The evolution of international criminal justice and, in particular, its institutionalization, has not been without controversy and dissent. Six years after the Rome Statute of the International Criminal Court entered into force, there is considerable debate over the efficacy of international criminal justice and the ICC, once described as the ‘most important advance in international law since the establishment of the UN’. Are International Criminal Tribunals key factors in restoring peace and justice in conflict zones by contributing to the fight against impunity and the reign of ‘judicial deterrence’? How should we appreciate the transatlantic position regarding these institutions? Are the United States and the European Union still in disagreement over the role of the ICC? What is the current status of international criminal justice? The goal [of the symposium] is to foster fruitful and multidisciplinary debate among prominent specialists in the field, thus contributing to an assessment of international criminal justice and to the global debates surrounding it.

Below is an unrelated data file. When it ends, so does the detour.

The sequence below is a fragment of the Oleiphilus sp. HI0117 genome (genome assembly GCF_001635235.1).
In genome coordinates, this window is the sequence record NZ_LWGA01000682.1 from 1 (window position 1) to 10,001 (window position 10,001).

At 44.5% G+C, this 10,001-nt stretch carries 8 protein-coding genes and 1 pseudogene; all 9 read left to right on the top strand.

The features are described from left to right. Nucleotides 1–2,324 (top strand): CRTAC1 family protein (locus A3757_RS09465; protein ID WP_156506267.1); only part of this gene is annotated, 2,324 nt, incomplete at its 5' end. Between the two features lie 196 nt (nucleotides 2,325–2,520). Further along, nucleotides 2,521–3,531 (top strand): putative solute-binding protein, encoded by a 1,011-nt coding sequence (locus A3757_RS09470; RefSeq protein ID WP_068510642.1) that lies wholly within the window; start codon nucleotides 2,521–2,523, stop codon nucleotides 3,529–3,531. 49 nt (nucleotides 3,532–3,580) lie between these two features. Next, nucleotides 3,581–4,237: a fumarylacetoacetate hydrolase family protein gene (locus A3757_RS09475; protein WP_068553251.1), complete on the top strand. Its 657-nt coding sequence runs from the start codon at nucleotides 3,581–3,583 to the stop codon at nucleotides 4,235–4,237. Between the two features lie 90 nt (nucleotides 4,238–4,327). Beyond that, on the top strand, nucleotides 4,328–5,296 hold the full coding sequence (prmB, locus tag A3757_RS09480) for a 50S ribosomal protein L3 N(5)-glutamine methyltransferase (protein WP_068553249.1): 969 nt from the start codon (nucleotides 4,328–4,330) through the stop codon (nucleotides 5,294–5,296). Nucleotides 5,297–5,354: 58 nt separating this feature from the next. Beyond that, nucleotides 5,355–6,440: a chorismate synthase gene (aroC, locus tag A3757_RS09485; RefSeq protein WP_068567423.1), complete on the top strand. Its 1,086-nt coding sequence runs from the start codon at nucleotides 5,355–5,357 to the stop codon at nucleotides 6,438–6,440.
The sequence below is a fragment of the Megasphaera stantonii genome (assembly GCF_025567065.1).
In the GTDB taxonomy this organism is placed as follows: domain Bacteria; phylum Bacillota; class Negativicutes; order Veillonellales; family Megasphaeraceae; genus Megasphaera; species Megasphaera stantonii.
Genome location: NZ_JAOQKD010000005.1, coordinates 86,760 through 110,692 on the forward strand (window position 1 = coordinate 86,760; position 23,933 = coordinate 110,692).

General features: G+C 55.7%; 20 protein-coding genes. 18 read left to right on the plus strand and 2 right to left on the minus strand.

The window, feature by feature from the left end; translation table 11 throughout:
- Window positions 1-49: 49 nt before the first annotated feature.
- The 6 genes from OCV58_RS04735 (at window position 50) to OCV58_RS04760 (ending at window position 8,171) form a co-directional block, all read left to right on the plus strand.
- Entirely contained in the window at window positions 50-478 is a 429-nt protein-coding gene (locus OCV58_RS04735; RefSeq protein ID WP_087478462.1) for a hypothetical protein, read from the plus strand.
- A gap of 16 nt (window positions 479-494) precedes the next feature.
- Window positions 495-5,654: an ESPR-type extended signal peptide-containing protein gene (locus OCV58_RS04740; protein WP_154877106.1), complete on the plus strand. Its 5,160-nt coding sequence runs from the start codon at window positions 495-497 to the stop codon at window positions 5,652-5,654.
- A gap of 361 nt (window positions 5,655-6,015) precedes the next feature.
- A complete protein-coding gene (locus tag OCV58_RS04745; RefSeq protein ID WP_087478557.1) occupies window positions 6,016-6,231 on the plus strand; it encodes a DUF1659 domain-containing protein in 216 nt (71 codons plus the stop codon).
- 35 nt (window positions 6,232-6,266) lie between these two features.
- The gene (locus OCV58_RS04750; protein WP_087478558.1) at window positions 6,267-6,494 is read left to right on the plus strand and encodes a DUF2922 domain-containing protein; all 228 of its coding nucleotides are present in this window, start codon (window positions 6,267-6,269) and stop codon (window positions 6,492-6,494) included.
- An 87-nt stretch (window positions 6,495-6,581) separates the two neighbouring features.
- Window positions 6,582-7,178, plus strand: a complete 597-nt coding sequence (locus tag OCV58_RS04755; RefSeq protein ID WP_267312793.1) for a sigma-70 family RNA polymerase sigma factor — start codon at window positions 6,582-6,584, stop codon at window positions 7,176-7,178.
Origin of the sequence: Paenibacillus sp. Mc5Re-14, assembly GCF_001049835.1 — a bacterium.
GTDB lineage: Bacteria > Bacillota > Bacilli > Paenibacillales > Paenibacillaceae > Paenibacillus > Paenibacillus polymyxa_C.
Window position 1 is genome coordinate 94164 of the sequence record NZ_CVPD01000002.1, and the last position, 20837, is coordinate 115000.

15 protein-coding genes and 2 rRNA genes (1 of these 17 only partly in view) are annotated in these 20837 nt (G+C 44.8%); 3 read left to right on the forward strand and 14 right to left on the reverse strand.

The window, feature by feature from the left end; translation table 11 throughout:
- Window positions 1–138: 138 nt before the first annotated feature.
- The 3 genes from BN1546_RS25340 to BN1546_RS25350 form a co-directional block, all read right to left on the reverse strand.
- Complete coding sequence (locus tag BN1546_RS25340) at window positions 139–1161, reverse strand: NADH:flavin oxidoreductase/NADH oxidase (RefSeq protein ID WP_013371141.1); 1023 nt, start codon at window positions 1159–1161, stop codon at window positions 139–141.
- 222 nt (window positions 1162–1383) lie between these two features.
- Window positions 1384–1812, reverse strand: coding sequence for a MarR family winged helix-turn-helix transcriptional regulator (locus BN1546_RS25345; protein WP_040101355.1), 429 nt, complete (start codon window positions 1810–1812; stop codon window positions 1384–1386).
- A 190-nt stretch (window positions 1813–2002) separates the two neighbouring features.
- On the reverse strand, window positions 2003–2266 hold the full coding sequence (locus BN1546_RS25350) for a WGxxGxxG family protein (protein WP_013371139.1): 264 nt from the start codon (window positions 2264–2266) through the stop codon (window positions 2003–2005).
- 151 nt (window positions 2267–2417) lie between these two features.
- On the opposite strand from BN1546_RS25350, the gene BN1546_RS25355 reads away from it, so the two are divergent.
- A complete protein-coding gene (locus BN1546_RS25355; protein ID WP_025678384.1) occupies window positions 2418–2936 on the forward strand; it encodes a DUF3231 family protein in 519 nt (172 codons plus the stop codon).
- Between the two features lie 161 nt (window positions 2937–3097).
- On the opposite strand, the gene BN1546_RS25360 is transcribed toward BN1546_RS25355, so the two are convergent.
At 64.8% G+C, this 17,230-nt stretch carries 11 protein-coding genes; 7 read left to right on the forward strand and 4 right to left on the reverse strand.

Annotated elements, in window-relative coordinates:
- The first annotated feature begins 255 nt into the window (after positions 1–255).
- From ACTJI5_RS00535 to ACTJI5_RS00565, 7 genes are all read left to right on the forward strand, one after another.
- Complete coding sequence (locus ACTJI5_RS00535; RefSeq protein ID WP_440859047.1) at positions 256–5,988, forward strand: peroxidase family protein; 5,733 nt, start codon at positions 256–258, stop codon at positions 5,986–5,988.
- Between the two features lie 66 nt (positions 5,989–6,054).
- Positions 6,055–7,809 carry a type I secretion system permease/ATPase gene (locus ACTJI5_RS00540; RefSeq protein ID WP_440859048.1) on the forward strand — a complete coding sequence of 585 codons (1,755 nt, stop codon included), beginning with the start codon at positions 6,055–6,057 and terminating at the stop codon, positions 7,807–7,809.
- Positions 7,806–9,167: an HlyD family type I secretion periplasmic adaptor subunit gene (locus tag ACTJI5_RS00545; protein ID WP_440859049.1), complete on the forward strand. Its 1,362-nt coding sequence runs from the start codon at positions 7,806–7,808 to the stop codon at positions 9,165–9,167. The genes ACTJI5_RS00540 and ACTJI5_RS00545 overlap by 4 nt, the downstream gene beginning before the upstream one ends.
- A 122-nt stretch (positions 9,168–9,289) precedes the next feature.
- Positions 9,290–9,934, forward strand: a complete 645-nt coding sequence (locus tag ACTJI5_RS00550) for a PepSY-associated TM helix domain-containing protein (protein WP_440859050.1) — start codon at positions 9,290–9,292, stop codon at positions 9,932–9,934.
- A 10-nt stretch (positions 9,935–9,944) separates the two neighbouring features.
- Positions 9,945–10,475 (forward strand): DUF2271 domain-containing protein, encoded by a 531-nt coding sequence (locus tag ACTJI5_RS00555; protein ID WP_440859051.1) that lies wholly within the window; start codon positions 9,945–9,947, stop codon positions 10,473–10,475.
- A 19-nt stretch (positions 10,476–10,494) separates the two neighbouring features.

Friday, October 31, 2008
Symposium: Perspectives on International Criminal Justice
The Centre Thucydide at the University of Paris II (Panthéon-Assas) and The Fletcher School of Law and Diplomacy at Tufts University, with the support of the American Society of International Law and the French Consulate, will host a two-day international symposium on current and future challenges facing the administration of international criminal justice, November 14-15, 2008, at the Fletcher School. The program is here. Why attend?